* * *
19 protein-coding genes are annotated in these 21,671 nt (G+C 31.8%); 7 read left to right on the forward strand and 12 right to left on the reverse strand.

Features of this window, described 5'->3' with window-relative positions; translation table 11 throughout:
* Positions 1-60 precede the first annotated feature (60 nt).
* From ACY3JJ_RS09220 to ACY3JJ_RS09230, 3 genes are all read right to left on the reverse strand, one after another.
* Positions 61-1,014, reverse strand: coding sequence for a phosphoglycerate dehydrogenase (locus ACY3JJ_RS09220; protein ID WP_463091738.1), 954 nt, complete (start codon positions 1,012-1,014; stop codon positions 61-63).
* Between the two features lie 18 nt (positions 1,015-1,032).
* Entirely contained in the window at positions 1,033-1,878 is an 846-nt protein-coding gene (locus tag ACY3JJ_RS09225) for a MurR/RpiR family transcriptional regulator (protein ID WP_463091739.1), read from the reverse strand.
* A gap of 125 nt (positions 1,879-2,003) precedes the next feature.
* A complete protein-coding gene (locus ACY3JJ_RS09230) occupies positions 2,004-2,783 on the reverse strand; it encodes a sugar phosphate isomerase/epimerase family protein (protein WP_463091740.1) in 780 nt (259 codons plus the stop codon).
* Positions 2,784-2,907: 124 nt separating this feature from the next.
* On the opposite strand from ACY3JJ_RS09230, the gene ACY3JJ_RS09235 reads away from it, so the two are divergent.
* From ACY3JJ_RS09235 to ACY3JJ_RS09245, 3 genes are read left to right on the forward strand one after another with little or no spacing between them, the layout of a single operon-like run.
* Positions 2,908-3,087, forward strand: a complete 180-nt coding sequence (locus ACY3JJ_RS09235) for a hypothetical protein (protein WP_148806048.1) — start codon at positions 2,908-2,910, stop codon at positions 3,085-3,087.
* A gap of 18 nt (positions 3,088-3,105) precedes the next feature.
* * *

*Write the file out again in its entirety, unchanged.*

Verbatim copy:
19 protein-coding genes are annotated in these 21,671 nt (G+C 31.8%); 7 read left to right on the forward strand and 12 right to left on the reverse strand.

Features of this window, described 5'->3' with window-relative positions; translation table 11 throughout:
* Positions 1-60 precede the first annotated feature (60 nt).
* From ACY3JJ_RS09220 to ACY3JJ_RS09230, 3 genes are all read right to left on the reverse strand, one after another.
* Positions 61-1,014, reverse strand: coding sequence for a phosphoglycerate dehydrogenase (locus ACY3JJ_RS09220; protein ID WP_463091738.1), 954 nt, complete (start codon positions 1,012-1,014; stop codon positions 61-63).
* Between the two features lie 18 nt (positions 1,015-1,032).
* Entirely contained in the window at positions 1,033-1,878 is an 846-nt protein-coding gene (locus tag ACY3JJ_RS09225) for a MurR/RpiR family transcriptional regulator (protein ID WP_463091739.1), read from the reverse strand.
* A gap of 125 nt (positions 1,879-2,003) precedes the next feature.
* A complete protein-coding gene (locus ACY3JJ_RS09230) occupies positions 2,004-2,783 on the reverse strand; it encodes a sugar phosphate isomerase/epimerase family protein (protein WP_463091740.1) in 780 nt (259 codons plus the stop codon).
* Positions 2,784-2,907: 124 nt separating this feature from the next.
* On the opposite strand from ACY3JJ_RS09230, the gene ACY3JJ_RS09235 reads away from it, so the two are divergent.
* From ACY3JJ_RS09235 to ACY3JJ_RS09245, 3 genes are read left to right on the forward strand one after another with little or no spacing between them, the layout of a single operon-like run.
* Positions 2,908-3,087, forward strand: a complete 180-nt coding sequence (locus ACY3JJ_RS09235) for a hypothetical protein (protein WP_148806048.1) — start codon at positions 2,908-2,910, stop codon at positions 3,085-3,087.
* A gap of 18 nt (positions 3,088-3,105) precedes the next feature.